A doctor who quit the United States amid controversy over an alleged affair with a patient had already been working in Hamilton for a month when he surrendered his medical licence in his home country.
Dr Paul Fox began working as a psychiatrist at Waikato District Health Board's mental health and addictions service in June 2012, just before he formally gave up the ability to practise psychiatry where he had been registered in New York and Connecticut.
The health board has confirmed he told them he surrendered his licence but a question mark still hangs over whether they were aware of allegations of misconduct made in the States.
Medical authorities in the US had concerns over his interactions with a patient, who claimed they had an affair. The possible "boundary violations" were investigated but no charges were laid as he surrendered his licence and agreed not to contest the allegations in front of Connecticut medical authorities.
However, he maintained "no guilt or wrongdoing" in an affidavit where he formally surrendered the licence.
Dr Fox also attracted attention in the US when it was revealed he treated the Sandy Hook gunman Adam Lanza as a teenager. Lanza later shot dead 26 people in the second-worst school shooting in US history.
He became a fulltime employee in July last year after his time as a locum ended. Health board chief executive Craig Climo yesterday said investigations into Dr Fox were still ongoing.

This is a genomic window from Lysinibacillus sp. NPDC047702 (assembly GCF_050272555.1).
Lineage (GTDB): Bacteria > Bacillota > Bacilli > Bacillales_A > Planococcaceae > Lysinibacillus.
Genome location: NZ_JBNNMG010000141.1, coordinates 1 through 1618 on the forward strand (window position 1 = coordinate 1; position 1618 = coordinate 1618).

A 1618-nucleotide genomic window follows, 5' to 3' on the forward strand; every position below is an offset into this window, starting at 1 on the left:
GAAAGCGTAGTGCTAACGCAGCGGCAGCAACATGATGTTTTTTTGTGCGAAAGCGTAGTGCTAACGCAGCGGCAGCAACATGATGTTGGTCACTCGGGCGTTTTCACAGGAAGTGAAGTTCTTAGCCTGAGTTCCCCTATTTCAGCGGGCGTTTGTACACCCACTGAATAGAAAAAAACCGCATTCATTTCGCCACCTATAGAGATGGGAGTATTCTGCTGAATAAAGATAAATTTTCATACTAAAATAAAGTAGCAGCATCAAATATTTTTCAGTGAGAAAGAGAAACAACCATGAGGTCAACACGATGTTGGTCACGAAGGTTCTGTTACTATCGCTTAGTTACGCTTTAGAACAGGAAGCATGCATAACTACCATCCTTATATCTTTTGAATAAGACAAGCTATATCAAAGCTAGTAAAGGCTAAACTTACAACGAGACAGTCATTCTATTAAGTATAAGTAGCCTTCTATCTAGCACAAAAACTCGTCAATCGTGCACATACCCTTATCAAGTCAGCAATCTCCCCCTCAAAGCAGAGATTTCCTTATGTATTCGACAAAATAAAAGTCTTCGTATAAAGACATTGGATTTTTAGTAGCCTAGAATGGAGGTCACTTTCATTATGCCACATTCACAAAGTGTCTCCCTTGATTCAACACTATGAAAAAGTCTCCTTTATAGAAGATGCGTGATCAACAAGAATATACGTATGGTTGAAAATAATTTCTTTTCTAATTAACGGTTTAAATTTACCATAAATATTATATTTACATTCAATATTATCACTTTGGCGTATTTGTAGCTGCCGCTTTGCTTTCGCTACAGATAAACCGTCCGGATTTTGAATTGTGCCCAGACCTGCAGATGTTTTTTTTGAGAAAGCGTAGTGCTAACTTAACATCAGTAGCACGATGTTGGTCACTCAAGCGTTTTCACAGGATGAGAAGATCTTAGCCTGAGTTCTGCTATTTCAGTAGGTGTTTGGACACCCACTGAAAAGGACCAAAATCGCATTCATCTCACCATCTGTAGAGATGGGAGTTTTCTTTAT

"We will review the circumstances around Dr Fox's appointment as soon as we can. We don't yet have complete information as key people involved in his registration and employment are on holiday."
It was hoped the investigation would be completed by next week, when Dr Fox is due to return to work. The health board has previously said Dr Fox was fully registered and credentialled to practise in New Zealand and was a "good addition" to the mental health team.
"We have started a review and will complete it as soon as key people involved in his registration and employment return from leave," Mr Climo said.
"As part of our review, we will look into whether there was full disclosure."
The Medical Council of New Zealand has said if it is discovered Dr Fox withheld information it would be treated with "the upmost seriousness". A spokesman yesterday said they were still waiting to speak to Dr Fox.